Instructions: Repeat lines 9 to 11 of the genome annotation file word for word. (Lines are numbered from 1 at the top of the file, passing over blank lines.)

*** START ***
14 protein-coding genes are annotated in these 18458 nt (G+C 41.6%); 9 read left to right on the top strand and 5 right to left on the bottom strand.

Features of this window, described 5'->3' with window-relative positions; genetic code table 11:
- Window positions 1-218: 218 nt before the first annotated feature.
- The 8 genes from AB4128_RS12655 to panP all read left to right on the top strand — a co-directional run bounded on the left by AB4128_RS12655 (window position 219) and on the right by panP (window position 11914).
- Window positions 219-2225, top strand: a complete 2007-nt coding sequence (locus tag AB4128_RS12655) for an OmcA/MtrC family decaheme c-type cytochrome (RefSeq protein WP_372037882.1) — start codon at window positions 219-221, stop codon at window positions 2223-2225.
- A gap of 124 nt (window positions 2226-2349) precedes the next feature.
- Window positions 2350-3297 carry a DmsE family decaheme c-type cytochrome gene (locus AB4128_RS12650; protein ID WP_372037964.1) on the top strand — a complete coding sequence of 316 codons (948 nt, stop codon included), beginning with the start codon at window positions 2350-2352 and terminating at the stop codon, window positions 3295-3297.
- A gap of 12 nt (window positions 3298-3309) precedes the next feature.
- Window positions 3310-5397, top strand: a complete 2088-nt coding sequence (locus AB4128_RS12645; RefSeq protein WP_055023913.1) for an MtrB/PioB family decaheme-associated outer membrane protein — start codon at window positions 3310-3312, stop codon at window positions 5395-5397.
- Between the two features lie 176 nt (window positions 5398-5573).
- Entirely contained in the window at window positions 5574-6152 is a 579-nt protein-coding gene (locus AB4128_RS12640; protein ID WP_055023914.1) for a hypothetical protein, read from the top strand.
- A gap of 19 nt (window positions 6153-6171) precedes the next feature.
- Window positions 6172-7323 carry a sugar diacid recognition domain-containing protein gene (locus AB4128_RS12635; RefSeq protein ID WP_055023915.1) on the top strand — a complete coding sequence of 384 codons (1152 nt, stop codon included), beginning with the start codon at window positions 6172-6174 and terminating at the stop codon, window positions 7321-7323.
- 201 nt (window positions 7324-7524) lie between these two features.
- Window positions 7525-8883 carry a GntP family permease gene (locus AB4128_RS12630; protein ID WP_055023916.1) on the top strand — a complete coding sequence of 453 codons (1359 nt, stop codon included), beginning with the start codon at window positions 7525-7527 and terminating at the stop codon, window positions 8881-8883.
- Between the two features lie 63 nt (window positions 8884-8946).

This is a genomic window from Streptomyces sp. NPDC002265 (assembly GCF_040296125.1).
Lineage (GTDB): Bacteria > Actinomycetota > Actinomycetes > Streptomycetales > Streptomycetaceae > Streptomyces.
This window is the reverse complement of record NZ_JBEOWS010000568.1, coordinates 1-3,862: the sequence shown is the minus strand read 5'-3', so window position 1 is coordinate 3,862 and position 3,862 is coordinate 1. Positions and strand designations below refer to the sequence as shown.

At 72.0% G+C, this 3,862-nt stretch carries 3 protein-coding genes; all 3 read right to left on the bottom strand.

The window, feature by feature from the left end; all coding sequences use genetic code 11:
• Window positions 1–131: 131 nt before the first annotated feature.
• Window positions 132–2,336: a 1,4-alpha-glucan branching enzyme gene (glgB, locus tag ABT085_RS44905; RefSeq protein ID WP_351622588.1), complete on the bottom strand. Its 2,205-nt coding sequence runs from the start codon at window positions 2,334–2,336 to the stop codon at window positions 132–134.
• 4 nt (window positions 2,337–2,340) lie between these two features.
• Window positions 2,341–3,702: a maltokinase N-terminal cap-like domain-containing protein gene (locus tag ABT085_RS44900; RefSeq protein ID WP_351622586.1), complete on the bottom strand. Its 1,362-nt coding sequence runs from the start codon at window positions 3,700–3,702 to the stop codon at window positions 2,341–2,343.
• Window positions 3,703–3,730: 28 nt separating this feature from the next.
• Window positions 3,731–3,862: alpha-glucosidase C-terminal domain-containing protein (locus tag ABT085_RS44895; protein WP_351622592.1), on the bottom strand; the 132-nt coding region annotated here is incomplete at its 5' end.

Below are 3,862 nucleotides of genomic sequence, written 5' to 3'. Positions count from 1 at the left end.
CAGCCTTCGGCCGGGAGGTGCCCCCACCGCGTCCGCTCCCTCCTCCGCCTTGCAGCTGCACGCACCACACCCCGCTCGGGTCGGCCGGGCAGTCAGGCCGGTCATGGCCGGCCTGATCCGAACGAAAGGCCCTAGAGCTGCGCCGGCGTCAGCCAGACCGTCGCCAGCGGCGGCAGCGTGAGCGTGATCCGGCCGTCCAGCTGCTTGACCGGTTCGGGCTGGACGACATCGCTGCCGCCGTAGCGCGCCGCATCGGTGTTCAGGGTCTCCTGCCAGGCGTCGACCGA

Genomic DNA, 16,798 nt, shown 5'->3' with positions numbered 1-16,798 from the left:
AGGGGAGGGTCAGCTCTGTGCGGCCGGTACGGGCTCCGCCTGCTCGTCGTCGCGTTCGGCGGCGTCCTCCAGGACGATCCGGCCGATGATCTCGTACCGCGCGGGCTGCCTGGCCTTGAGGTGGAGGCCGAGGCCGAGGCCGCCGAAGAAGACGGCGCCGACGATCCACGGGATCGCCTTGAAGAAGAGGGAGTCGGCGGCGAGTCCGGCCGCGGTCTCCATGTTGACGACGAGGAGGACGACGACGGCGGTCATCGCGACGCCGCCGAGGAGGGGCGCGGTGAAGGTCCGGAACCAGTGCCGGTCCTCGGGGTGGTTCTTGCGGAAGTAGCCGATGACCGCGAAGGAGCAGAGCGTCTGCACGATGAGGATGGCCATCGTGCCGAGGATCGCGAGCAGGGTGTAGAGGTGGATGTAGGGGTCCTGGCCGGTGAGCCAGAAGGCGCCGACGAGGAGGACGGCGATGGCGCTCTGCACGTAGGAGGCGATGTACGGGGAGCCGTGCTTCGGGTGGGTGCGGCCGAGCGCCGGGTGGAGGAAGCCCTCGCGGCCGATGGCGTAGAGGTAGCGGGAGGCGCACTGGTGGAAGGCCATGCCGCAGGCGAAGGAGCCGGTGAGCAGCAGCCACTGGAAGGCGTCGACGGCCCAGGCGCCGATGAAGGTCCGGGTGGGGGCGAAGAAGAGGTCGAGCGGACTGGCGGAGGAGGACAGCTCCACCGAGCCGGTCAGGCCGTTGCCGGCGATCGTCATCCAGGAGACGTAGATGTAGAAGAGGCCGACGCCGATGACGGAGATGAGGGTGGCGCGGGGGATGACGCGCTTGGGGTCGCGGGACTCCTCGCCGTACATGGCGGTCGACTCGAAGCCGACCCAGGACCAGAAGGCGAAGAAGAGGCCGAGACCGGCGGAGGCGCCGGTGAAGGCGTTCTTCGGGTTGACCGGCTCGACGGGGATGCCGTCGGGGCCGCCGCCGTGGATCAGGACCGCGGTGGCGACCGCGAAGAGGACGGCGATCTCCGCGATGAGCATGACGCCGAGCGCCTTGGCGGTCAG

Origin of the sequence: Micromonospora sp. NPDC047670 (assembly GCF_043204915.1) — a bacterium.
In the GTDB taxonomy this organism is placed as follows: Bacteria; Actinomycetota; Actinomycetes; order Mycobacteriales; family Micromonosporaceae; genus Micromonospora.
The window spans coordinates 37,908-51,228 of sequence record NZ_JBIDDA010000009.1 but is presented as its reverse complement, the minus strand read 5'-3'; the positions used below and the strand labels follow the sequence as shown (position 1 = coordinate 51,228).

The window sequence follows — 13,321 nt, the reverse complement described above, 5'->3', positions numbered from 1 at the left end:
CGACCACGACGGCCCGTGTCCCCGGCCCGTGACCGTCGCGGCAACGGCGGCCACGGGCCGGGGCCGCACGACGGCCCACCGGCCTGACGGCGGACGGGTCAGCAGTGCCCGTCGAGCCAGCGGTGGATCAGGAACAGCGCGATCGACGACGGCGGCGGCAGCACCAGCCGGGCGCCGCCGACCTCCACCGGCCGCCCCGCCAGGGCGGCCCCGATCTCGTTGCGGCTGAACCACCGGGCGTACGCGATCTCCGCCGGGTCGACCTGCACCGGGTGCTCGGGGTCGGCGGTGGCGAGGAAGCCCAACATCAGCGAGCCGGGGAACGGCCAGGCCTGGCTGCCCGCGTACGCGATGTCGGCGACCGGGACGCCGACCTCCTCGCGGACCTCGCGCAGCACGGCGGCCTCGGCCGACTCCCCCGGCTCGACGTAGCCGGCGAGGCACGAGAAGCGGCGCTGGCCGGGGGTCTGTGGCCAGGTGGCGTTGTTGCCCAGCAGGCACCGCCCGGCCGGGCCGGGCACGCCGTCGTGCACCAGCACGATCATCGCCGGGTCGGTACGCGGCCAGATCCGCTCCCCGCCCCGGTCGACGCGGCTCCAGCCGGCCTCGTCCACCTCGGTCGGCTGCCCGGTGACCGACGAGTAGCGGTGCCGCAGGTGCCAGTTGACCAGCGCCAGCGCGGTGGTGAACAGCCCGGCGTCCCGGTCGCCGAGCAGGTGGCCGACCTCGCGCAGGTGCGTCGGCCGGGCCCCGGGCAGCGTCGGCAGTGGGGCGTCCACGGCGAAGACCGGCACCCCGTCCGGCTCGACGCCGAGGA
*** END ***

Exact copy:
- Window positions 3310-5397, top strand: a complete 2088-nt coding sequence (locus AB4128_RS12645; RefSeq protein WP_055023913.1) for an MtrB/PioB family decaheme-associated outer membrane protein — start codon at window positions 3310-3312, stop codon at window positions 5395-5397.
- Between the two features lie 176 nt (window positions 5398-5573).
- Entirely contained in the window at window positions 5574-6152 is a 579-nt protein-coding gene (locus AB4128_RS12640; protein ID WP_055023914.1) for a hypothetical protein, read from the top strand.